Marakh, on 11 February 2013 - 12:38 AM, said:
Still my favourite show to date. Problem is, people focus too much on the science fiction rather than the characters, acting, chemistry etc. Who cares if the ending sucks? You don't watch a tv show just to get to the ending, it's what happens in between that is important, and it definitely delivered more than any show I've watched since. Yeah, Breaking Bad, walking dead etc are awesome, I love them all, but not once have I ever had that same feeling when I said "FUUUUUCK" at the end of the season like I did at the end of Lost Season 3. And that is because I cared about the characters. I like the happy parts, I like the sad parts, I love everything that brings emotion. I also love the music, big part of what makes it memorable IMO.
Looks like most of you were waiting for something too big, like a big revelation or I don't know.
Warning: Long reply ahead. Sorry.
Well, what I was mainly testing with this rewatch was how well the show holds together as a whole, and (if it didn't) to what extent I would still enjoy the show for those character interactions. Particularly since you're absolutely right- on the first time through, Lost could make you say FUUUUUUUUUCK like no other show and get you imagining and discussing with others what it all meant and where it was going. So here's what I've discovered on my rewatch:
Yep, I still enjoy the good character moments and interaction, the music, the often phenomenal acting, and many of the plot elements. I still loved the reveal that Locke was paralyzed before the plane crash. I loved Mr. Eko's and Richard's backstory. I loved Desmond and Penny and the time travel madness. But here's one problem, for me: Lost isn't The Wire or Deadwood, shows with uniformly great actors and characterization. There are a lot of characters who are poorly written and poorly acted. There are a lot of pretty bad episodes. Even a lot of the interesting characters go through uninteresting phases- Jack's tattoo episode is the worst symptom, but there are large stretches of time where Sayid has nothing to do, or where Jin and Sun's only purpose is to pipe in once an episode and say "where's my husband/wife?" in a bored tone.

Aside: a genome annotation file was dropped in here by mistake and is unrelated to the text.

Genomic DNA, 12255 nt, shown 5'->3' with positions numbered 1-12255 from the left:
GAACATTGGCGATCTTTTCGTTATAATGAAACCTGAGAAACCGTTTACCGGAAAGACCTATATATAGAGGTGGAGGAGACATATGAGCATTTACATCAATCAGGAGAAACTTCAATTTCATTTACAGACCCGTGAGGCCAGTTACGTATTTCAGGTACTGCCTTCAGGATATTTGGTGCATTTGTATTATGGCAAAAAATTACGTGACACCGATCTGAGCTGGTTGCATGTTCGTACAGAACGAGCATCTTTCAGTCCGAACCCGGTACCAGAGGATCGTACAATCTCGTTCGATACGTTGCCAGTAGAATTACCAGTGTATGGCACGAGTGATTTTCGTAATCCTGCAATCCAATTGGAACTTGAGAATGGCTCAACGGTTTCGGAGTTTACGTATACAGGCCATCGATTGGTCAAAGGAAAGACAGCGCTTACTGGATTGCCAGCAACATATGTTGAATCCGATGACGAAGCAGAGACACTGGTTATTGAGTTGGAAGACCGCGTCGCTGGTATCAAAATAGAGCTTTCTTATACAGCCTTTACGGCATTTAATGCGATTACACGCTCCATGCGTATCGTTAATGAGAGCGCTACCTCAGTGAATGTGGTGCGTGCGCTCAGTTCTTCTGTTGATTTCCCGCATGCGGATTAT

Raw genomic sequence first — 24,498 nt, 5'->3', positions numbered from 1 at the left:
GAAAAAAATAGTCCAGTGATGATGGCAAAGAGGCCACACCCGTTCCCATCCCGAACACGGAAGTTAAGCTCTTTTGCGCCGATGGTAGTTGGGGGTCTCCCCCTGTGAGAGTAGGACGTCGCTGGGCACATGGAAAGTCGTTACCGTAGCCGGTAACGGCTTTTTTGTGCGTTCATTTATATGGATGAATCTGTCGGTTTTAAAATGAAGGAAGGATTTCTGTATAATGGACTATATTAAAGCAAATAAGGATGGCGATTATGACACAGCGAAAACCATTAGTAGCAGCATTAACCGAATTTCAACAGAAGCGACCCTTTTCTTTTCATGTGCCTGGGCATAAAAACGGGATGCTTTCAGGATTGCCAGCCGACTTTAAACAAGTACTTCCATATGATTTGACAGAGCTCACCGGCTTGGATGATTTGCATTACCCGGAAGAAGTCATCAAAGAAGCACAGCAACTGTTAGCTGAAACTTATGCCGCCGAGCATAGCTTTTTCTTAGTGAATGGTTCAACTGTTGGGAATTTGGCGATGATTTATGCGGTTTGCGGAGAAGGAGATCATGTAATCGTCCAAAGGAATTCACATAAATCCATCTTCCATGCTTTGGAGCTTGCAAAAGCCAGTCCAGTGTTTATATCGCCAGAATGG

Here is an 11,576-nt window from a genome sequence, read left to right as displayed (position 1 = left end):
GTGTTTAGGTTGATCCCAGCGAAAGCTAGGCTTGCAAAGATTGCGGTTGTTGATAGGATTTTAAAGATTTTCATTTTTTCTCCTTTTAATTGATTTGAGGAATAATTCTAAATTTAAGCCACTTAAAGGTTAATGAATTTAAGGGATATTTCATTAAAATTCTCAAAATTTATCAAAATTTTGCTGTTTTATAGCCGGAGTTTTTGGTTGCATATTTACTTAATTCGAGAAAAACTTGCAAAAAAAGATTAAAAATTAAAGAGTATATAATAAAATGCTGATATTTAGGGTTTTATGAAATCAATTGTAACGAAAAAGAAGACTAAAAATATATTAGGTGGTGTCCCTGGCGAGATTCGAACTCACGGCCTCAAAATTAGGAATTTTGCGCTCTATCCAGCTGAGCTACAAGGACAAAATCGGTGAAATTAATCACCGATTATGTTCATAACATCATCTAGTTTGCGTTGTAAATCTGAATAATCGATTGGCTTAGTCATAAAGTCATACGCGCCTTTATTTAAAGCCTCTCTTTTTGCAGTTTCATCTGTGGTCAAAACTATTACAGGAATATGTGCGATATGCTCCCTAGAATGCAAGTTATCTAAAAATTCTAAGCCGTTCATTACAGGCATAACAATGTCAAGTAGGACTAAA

And I can't get past the fact that I didn't just watch Lost for those character moments. It was a big part of why I watched Lost, sure. But I loved the mysteries. I loved trying to figure out how everything fit together. I loved the island's creepiness, its weirdness, its science fiction. And I don't think you can blame anyone for loving and focusing on those elements of the show. That's what the marketing after season 1 stressed (the ads for season 6 didn't promise a fitting conclusion to a character drama, they promised that THE ANSWERS ARE COMING). That's the way the show was written. I've been going back and reading some of the old threads from when season 6 was first airing, and "the science fiction" is what 80% of the the discussion focused on. It's great if you can focus on the show as a character drama exclusively, but it is disingenuous to claim that Lost never wore it's science fiction/fantasy/mysteries element front and center, or that the show would have been anywhere near as successful if it was just a character drama on a normal island. And I'd argue that its best moments combine the character drama with the mysteries of the island. Desmond and Penny's phone call in the Constant is one example. "WE HAVE TO GO BACK" works not only because it's a complete reversal of Jack's character arc, but also because it changes the stakes of the show completely. What was a show about trying to escape from a weird island becomes a show about the weird island itself and what our characters' relationship to it was.
And I also can't pretend that I don't like stories to be cohesive. I do, and that's my own personal tastes, and it's not something particularly out of the ordinary. It's also why I enjoy the last half of season 3-end of season 5 the most, because overall that part of the shiw does feel like a pretty cohesive story. Because once I know that an element, or two or five or five hundred aren't part of the cohesive story, then the show's weaknesses start becoming pretty apparent to me. All the stuff with Jacob's cabin always seemed kind of silly to me, but I could excuse it because I was excited to see how it fit into the show. Well, it turns out to all be a complete red herring, so the silly scene where Ben pretends he's talking to Jacob just remains... Silly. A lot of the show's weaknesses become more apparent (in season 6, for example, the characters' tendency to go halfway across the island, meet someone, ask some questions, get a vague response, ask no follow up questions and then go to the other side of the island to repeat the same process). So for me it was never about the answers to the sorts of questions like "what is the Hurley Bird?" or "who exactly built the statue?" It's about knowing why Eko is killed by the smoke monster in season 3, and why noone ever brings it up again. Or what happened in Jacob's cabin. And again, when you realize that these events don't fit into the show's plot at all, then a lot of the show just becomes silly, random things happening.
Anyway, that's just my take on the show, and I'm happy that there are people who still love the whole thing. Coming off this rewatch, my overall feeling is that I still like Lost. But probably not enough to ever watch the whole thing again.
Edit: Shryke said it better, in 69884494 less words.
Double edit: I'm re-watching Across the Sea right now, and fuck if the writing in this one isn't awful.
Young MIB: "Mom, what's death
Creepy stepmother: "Something you'll never have to worry about."
Scene 2 (literally the next scene): Young MIB and Jacob are hunting a boar. A mysterious man kills it and they escape.
Scene 3: Young MIB: "Mom, someone killed
Edited by Caligula_K2, 11 February 2013 - 01:45 AM.